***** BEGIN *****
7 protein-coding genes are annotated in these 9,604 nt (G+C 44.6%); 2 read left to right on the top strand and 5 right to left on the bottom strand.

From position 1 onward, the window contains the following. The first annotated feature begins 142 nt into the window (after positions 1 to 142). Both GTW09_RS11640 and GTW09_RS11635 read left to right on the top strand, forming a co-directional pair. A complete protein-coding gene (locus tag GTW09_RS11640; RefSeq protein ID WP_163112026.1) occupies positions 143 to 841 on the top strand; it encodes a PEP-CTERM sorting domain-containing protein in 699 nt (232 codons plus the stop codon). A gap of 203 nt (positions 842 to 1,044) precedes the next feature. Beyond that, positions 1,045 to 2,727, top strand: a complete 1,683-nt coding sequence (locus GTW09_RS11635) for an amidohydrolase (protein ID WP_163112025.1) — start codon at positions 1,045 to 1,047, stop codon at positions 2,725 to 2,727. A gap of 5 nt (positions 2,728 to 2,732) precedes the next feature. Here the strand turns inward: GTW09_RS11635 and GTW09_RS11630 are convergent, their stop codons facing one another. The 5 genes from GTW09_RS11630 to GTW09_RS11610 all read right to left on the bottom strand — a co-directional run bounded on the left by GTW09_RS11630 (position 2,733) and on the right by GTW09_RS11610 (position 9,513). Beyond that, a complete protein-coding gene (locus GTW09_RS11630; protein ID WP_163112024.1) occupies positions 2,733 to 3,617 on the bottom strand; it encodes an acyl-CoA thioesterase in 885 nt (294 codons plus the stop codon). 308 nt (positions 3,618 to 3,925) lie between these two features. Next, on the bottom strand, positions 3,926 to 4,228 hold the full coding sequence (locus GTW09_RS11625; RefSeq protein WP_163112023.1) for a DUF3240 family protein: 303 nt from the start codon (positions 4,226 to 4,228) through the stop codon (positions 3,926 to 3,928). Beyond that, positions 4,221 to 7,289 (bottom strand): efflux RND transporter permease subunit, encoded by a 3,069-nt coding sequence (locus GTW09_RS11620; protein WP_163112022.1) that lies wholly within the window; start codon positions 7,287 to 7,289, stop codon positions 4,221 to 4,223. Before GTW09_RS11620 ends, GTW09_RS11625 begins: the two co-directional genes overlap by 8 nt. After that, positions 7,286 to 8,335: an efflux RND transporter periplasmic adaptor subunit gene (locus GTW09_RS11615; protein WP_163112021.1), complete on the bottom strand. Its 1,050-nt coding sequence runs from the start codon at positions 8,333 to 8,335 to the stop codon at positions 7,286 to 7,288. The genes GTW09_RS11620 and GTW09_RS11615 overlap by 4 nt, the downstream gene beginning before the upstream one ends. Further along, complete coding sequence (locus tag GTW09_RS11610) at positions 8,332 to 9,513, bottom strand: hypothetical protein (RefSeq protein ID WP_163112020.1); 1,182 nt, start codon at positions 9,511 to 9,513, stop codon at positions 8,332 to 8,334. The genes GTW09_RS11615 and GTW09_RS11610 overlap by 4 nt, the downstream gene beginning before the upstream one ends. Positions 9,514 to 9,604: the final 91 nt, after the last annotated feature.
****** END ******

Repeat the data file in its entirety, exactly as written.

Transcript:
7 protein-coding genes are annotated in these 9,604 nt (G+C 44.6%); 2 read left to right on the top strand and 5 right to left on the bottom strand.

From position 1 onward, the window contains the following. The first annotated feature begins 142 nt into the window (after positions 1 to 142). Both GTW09_RS11640 and GTW09_RS11635 read left to right on the top strand, forming a co-directional pair. A complete protein-coding gene (locus tag GTW09_RS11640; RefSeq protein ID WP_163112026.1) occupies positions 143 to 841 on the top strand; it encodes a PEP-CTERM sorting domain-containing protein in 699 nt (232 codons plus the stop codon). A gap of 203 nt (positions 842 to 1,044) precedes the next feature. Beyond that, positions 1,045 to 2,727, top strand: a complete 1,683-nt coding sequence (locus GTW09_RS11635) for an amidohydrolase (protein ID WP_163112025.1) — start codon at positions 1,045 to 1,047, stop codon at positions 2,725 to 2,727. A gap of 5 nt (positions 2,728 to 2,732) precedes the next feature. Here the strand turns inward: GTW09_RS11635 and GTW09_RS11630 are convergent, their stop codons facing one another. The 5 genes from GTW09_RS11630 to GTW09_RS11610 all read right to left on the bottom strand — a co-directional run bounded on the left by GTW09_RS11630 (position 2,733) and on the right by GTW09_RS11610 (position 9,513). Beyond that, a complete protein-coding gene (locus GTW09_RS11630; protein ID WP_163112024.1) occupies positions 2,733 to 3,617 on the bottom strand; it encodes an acyl-CoA thioesterase in 885 nt (294 codons plus the stop codon). 308 nt (positions 3,618 to 3,925) lie between these two features. Next, on the bottom strand, positions 3,926 to 4,228 hold the full coding sequence (locus GTW09_RS11625; RefSeq protein WP_163112023.1) for a DUF3240 family protein: 303 nt from the start codon (positions 4,226 to 4,228) through the stop codon (positions 3,926 to 3,928). Beyond that, positions 4,221 to 7,289 (bottom strand): efflux RND transporter permease subunit, encoded by a 3,069-nt coding sequence (locus GTW09_RS11620; protein WP_163112022.1) that lies wholly within the window; start codon positions 7,287 to 7,289, stop codon positions 4,221 to 4,223. Before GTW09_RS11620 ends, GTW09_RS11625 begins: the two co-directional genes overlap by 8 nt. After that, positions 7,286 to 8,335: an efflux RND transporter periplasmic adaptor subunit gene (locus GTW09_RS11615; protein WP_163112021.1), complete on the bottom strand. Its 1,050-nt coding sequence runs from the start codon at positions 8,333 to 8,335 to the stop codon at positions 7,286 to 7,288. The genes GTW09_RS11620 and GTW09_RS11615 overlap by 4 nt, the downstream gene beginning before the upstream one ends. Further along, complete coding sequence (locus tag GTW09_RS11610) at positions 8,332 to 9,513, bottom strand: hypothetical protein (RefSeq protein ID WP_163112020.1); 1,182 nt, start codon at positions 9,511 to 9,513, stop codon at positions 8,332 to 8,334. The genes GTW09_RS11615 and GTW09_RS11610 overlap by 4 nt, the downstream gene beginning before the upstream one ends. Positions 9,514 to 9,604: the final 91 nt, after the last annotated feature.